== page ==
We use Arabidopsis trichomes as a model system to study cell-cell communication, cell differentiation and morphogenesis. Genetic screens have revealed a large number of mutants affecting distinct steps of trichome development enabling a further molecular and cell biological analysis. The beauty of this system is that virtually all trichome genes turned out to be relevant for other cell types as well because they are involved in various general mechanisms of plant development
Plant mineral nutrition
The long term goal of our research is to understand how plants integrate the uptake and utilization of key mineral nutrients with their needs, demand, and changes in environment. We use a combination of biochemical, genetic and physiological approaches and exploit natural variation in the model species Arabidopsis thaliana. We defined the transcriptional mechanisms controlling sulfate uptake and assimilation and showed how this is linked to uptake of other nutrients such as nitrate (reviewed in Takahashi et al., 2011).
Compartmentation of Plant Metabolism
Similar to other higher organisms’ plants consist of different organs comprising different cell types. The metabolic requirements of a particular cell depend on its function and therefore, the metabolic environment of these cells differs. Although knowledge about the function and regulation of metabolic pathways rises, the cell-specific adaptation of metabolism is still a neglected field in plant research. Our current research focusses on serine biosynthesis in plants. Serine can be synthesised by two pathways in plants: the photorespiratory pathway in autotrophic cells and the phosphorylated serine biosynthesis (PS) pathway in heterotrophic cells (Benstein et al., 2013; Ros et al., 2014). Our main interest is to understand how the function of both pathways is coordinated and to what extend both pathways are interacting.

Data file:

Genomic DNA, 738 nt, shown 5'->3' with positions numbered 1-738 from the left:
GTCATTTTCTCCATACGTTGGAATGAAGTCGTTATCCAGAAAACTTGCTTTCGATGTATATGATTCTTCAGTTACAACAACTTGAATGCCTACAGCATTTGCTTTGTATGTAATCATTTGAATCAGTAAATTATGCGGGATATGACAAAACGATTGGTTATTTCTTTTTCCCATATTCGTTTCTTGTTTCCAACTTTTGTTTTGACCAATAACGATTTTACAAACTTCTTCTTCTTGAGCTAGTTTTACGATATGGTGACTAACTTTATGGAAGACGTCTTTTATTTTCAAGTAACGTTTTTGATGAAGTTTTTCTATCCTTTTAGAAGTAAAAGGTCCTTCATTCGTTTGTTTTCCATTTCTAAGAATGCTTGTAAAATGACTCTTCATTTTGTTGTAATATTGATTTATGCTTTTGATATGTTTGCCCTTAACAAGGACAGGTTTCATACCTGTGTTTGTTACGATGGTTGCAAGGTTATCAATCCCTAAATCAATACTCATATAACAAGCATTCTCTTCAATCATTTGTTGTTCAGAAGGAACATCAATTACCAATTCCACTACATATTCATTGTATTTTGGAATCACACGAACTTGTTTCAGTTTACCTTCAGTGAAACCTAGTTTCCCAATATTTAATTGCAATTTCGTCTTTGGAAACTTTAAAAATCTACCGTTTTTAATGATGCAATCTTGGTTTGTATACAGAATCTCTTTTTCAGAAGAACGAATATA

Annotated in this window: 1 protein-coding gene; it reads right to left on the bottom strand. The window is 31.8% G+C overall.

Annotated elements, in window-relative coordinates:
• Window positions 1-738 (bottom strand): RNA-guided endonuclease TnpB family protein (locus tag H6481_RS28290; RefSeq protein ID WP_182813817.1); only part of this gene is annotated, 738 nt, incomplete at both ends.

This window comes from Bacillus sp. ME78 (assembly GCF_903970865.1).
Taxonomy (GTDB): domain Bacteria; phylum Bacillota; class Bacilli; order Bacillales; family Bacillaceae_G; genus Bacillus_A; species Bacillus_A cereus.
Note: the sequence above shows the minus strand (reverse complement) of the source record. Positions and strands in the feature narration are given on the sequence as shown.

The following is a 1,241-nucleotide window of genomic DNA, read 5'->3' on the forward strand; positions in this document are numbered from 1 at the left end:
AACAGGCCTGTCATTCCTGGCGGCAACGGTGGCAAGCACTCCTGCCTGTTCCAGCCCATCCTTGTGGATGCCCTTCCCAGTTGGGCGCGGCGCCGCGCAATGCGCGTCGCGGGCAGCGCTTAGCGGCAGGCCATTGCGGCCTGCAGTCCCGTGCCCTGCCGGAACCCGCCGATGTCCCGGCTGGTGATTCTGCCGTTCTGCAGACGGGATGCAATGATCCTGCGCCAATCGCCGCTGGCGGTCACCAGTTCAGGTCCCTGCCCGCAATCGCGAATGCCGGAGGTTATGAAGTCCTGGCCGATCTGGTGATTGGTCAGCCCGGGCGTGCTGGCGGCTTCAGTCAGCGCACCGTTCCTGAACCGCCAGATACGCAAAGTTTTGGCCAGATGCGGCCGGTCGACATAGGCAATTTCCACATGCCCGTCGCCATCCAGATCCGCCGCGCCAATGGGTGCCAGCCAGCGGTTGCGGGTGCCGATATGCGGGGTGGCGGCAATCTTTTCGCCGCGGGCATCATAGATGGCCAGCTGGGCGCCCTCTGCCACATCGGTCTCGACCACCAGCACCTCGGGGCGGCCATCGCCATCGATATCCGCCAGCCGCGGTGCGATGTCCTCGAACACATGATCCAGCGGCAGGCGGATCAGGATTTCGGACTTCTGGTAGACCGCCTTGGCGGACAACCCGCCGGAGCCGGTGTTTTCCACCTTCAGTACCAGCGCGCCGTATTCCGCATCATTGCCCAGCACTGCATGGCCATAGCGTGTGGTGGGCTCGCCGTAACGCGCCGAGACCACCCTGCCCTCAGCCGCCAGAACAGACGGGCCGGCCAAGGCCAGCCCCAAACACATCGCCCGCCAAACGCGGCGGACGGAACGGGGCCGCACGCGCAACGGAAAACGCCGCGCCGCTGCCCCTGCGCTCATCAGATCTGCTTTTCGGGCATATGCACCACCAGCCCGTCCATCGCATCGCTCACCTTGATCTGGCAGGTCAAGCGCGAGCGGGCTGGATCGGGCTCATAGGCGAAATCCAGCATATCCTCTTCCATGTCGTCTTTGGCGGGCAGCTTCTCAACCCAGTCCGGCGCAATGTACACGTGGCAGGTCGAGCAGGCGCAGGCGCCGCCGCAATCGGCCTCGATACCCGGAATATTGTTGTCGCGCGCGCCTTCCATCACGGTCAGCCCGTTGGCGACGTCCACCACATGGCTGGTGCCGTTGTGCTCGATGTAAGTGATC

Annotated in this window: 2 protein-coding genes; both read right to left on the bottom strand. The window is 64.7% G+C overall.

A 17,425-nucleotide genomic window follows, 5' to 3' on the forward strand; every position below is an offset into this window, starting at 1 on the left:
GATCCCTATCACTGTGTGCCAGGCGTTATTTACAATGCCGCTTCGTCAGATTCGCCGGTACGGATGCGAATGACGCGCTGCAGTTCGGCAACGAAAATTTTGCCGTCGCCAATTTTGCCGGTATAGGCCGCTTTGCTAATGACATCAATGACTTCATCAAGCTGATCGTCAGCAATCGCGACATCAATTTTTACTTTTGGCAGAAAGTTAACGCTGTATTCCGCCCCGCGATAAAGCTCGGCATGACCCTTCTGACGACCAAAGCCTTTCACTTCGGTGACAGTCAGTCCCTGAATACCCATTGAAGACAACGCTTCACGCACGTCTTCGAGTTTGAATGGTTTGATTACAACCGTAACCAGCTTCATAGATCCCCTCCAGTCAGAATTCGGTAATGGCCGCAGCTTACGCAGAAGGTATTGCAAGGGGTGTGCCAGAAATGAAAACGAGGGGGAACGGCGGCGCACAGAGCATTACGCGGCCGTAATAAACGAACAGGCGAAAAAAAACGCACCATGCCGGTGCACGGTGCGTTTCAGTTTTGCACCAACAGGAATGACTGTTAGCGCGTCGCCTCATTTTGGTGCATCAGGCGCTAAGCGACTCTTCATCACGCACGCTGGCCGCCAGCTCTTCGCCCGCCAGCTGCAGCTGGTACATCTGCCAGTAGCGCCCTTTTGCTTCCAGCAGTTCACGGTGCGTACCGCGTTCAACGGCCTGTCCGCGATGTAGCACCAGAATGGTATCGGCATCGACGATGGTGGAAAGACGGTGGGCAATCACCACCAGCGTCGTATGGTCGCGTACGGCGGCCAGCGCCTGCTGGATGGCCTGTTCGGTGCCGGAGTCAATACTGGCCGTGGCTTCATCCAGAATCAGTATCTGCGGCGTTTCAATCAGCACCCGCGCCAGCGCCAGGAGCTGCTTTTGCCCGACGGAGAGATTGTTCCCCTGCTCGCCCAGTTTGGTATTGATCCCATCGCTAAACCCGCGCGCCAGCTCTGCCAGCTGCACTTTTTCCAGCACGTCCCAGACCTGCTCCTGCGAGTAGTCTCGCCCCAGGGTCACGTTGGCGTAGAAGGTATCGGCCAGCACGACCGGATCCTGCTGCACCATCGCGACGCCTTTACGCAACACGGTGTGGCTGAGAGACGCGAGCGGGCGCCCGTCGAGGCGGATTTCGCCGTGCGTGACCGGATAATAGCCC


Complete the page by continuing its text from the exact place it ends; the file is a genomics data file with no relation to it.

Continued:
Immunity and cell-death
Over the past decades, growing evidence has highlighted remarkable similarities between the innate immune systems of the plant and animal kingdoms. These ‘shared’ innate immune systems include intracellular receptors as exemplified by nucleotide-binding leucine-rich repeat proteins (NLRs). Our group aims to unravel the underlying mechanistic parallels between plant and animal immune components using plants as a model. Our research programme encompasses a diverse array of experimental systems including genetics, genomics and cellular and structural biology with an emphasis on immunity and cell death.